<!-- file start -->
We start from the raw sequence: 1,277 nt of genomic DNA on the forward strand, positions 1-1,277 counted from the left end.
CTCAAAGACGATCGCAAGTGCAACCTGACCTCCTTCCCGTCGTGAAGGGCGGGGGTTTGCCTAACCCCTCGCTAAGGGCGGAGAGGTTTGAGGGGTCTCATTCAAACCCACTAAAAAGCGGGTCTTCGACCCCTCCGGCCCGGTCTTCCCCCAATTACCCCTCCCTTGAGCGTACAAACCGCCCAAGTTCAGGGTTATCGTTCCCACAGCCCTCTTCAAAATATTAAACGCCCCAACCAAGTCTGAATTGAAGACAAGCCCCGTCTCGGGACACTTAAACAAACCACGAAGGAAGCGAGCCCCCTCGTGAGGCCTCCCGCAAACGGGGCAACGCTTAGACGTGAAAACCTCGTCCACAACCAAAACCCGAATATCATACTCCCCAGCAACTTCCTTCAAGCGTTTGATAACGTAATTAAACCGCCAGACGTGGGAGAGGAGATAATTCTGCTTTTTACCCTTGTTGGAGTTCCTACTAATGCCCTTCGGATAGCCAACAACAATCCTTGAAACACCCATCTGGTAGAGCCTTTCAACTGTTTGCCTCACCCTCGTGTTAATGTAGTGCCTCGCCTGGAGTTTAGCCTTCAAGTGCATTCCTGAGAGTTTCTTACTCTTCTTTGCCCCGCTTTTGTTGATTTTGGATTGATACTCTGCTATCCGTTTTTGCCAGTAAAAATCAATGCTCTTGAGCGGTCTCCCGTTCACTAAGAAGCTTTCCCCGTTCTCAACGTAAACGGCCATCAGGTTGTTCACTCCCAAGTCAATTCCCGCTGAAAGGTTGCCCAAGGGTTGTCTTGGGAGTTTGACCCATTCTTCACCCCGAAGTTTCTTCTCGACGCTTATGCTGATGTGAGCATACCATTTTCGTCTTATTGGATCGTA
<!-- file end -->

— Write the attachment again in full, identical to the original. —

We start from the raw sequence: 1,277 nt of genomic DNA on the forward strand, positions 1-1,277 counted from the left end.
CTCAAAGACGATCGCAAGTGCAACCTGACCTCCTTCCCGTCGTGAAGGGCGGGGGTTTGCCTAACCCCTCGCTAAGGGCGGAGAGGTTTGAGGGGTCTCATTCAAACCCACTAAAAAGCGGGTCTTCGACCCCTCCGGCCCGGTCTTCCCCCAATTACCCCTCCCTTGAGCGTACAAACCGCCCAAGTTCAGGGTTATCGTTCCCACAGCCCTCTTCAAAATATTAAACGCCCCAACCAAGTCTGAATTGAAGACAAGCCCCGTCTCGGGACACTTAAACAAACCACGAAGGAAGCGAGCCCCCTCGTGAGGCCTCCCGCAAACGGGGCAACGCTTAGACGTGAAAACCTCGTCCACAACCAAAACCCGAATATCATACTCCCCAGCAACTTCCTTCAAGCGTTTGATAACGTAATTAAACCGCCAGACGTGGGAGAGGAGATAATTCTGCTTTTTACCCTTGTTGGAGTTCCTACTAATGCCCTTCGGATAGCCAACAACAATCCTTGAAACACCCATCTGGTAGAGCCTTTCAACTGTTTGCCTCACCCTCGTGTTAATGTAGTGCCTCGCCTGGAGTTTAGCCTTCAAGTGCATTCCTGAGAGTTTCTTACTCTTCTTTGCCCCGCTTTTGTTGATTTTGGATTGATACTCTGCTATCCGTTTTTGCCAGTAAAAATCAATGCTCTTGAGCGGTCTCCCGTTCACTAAGAAGCTTTCCCCGTTCTCAACGTAAACGGCCATCAGGTTGTTCACTCCCAAGTCAATTCCCGCTGAAAGGTTGCCCAAGGGTTGTCTTGGGAGTTTGACCCATTCTTCACCCCGAAGTTTCTTCTCGACGCTTATGCTGATGTGAGCATACCATTTTCGTCTTATTGGATCGTA